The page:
Live within your means. It’s hard to resist material temptations, but it’s important to accept your circumstances. There are no shortcuts, as recent events clearly indicate. Purchase budgeting software or take a class on personal finance to learn simple strategies that empower you for life.

YES number4


History tells us that real estate and financial markets are cyclical, and there have always been recoveries. If you have investments that have dwindled, remember what they originally cost, for you still might be ahead despite this recent downturn. If there is a more serious economic downturn, don’t buy gold or stuff cash into the basement; put your money in insured credit unions and banks.

YES number5


The quickest way to push for a more just and sustainable economy is using our purchasing power to encourage social and environmental change. How we shop, where we bank, and the manner in which we invest can help establish new patterns of local and national economic development that could emerge out of this crisis stronger than ever. Here are some ways to weather this crisis while using our buying/investing/borrowing power to create a more regenerative infrastucture:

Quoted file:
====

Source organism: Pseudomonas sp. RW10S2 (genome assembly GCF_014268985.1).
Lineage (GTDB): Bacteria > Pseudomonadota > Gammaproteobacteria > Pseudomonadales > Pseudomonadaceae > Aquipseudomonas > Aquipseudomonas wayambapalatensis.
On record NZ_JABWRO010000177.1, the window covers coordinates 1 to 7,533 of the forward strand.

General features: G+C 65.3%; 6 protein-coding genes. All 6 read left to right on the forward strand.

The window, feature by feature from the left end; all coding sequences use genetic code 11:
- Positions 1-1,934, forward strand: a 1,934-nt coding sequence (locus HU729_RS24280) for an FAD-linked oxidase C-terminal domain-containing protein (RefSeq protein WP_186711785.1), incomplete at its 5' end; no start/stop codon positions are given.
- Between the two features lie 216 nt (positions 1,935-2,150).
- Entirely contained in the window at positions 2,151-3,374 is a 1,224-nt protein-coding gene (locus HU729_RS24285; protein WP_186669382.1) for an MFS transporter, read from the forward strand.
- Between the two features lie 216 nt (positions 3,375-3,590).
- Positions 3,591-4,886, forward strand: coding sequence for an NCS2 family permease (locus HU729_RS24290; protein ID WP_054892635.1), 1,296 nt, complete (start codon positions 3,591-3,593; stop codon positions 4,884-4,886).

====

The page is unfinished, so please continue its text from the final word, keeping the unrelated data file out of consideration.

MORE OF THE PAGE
BUY LOCAL: Local food may require simplifying your diet, but it cuts down on carbon-spewing long-distance transportation. Urge your local government to look at owning electric, telephone, and internet utilities to assure that they operate in the interests of the community and support a sustainable environment. Local Exchange Trading Systems, community currencies, barter directories, farmers’ markets, shares in community-supported agriculture, child care and other service co-ops, regional building materials production and reuse, and agricultural and community land trusts are all ways to build a thriving economy in local goods and services. Business Alliance for Local Living Economies is a great resource.
[See Ethan Miller's article from the Go Local issue: Independence from the Corporate Global Economy]

BANK WITH CARE: Your checking and savings accounts, and your debt, can make a difference if you place them in Community Development Financial Institutions (CDFIs), which direct resources toward poverty alleviation and ecological restoration. These mission-based institutions use your deposits to help urban and rural people who can’t otherwise access capital to start businesses, own homes, and rebuild depressed communities or those devastated by natural disasters. The money can circulate locally or globally to suit your social priorities.